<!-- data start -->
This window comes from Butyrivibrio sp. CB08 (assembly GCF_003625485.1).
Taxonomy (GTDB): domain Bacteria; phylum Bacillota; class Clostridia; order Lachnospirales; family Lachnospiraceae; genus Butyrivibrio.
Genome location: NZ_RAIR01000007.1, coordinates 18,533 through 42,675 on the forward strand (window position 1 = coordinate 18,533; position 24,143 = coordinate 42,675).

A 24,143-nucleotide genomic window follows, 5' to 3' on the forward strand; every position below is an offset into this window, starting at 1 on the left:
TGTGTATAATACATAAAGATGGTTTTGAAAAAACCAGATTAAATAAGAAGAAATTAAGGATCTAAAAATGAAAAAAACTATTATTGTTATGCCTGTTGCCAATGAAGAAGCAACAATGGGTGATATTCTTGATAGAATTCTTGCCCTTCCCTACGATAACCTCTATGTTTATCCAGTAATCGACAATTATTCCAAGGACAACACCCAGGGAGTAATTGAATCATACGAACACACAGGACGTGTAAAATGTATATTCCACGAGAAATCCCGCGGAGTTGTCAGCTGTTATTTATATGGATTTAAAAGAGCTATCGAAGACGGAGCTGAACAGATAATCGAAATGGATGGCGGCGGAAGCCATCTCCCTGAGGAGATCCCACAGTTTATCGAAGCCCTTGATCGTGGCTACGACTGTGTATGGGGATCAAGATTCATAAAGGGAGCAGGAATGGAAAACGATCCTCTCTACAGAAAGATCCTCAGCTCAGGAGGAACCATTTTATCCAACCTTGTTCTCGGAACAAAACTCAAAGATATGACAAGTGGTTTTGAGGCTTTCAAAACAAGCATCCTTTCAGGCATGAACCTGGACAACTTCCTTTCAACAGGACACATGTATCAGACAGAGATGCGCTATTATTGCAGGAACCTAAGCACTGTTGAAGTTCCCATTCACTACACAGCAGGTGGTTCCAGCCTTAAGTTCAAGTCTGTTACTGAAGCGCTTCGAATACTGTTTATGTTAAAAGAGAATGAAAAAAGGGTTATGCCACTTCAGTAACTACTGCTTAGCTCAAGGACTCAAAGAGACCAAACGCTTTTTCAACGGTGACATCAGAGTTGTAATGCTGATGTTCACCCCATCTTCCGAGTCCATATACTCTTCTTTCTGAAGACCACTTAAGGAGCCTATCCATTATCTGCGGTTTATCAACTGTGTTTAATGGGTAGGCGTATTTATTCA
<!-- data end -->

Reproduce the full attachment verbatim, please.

This window comes from Butyrivibrio sp. CB08 (assembly GCF_003625485.1).
Taxonomy (GTDB): domain Bacteria; phylum Bacillota; class Clostridia; order Lachnospirales; family Lachnospiraceae; genus Butyrivibrio.
Genome location: NZ_RAIR01000007.1, coordinates 18,533 through 42,675 on the forward strand (window position 1 = coordinate 18,533; position 24,143 = coordinate 42,675).

A 24,143-nucleotide genomic window follows, 5' to 3' on the forward strand; every position below is an offset into this window, starting at 1 on the left:
TGTGTATAATACATAAAGATGGTTTTGAAAAAACCAGATTAAATAAGAAGAAATTAAGGATCTAAAAATGAAAAAAACTATTATTGTTATGCCTGTTGCCAATGAAGAAGCAACAATGGGTGATATTCTTGATAGAATTCTTGCCCTTCCCTACGATAACCTCTATGTTTATCCAGTAATCGACAATTATTCCAAGGACAACACCCAGGGAGTAATTGAATCATACGAACACACAGGACGTGTAAAATGTATATTCCACGAGAAATCCCGCGGAGTTGTCAGCTGTTATTTATATGGATTTAAAAGAGCTATCGAAGACGGAGCTGAACAGATAATCGAAATGGATGGCGGCGGAAGCCATCTCCCTGAGGAGATCCCACAGTTTATCGAAGCCCTTGATCGTGGCTACGACTGTGTATGGGGATCAAGATTCATAAAGGGAGCAGGAATGGAAAACGATCCTCTCTACAGAAAGATCCTCAGCTCAGGAGGAACCATTTTATCCAACCTTGTTCTCGGAACAAAACTCAAAGATATGACAAGTGGTTTTGAGGCTTTCAAAACAAGCATCCTTTCAGGCATGAACCTGGACAACTTCCTTTCAACAGGACACATGTATCAGACAGAGATGCGCTATTATTGCAGGAACCTAAGCACTGTTGAAGTTCCCATTCACTACACAGCAGGTGGTTCCAGCCTTAAGTTCAAGTCTGTTACTGAAGCGCTTCGAATACTGTTTATGTTAAAAGAGAATGAAAAAAGGGTTATGCCACTTCAGTAACTACTGCTTAGCTCAAGGACTCAAAGAGACCAAACGCTTTTTCAACGGTGACATCAGAGTTGTAATGCTGATGTTCACCCCATCTTCCGAGTCCATATACTCTTCTTTCTGAAGACCACTTAAGGAGCCTATCCATTATCTGCGGTTTATCAACTGTGTTTAATGGGTAGGCGTATTTATTCA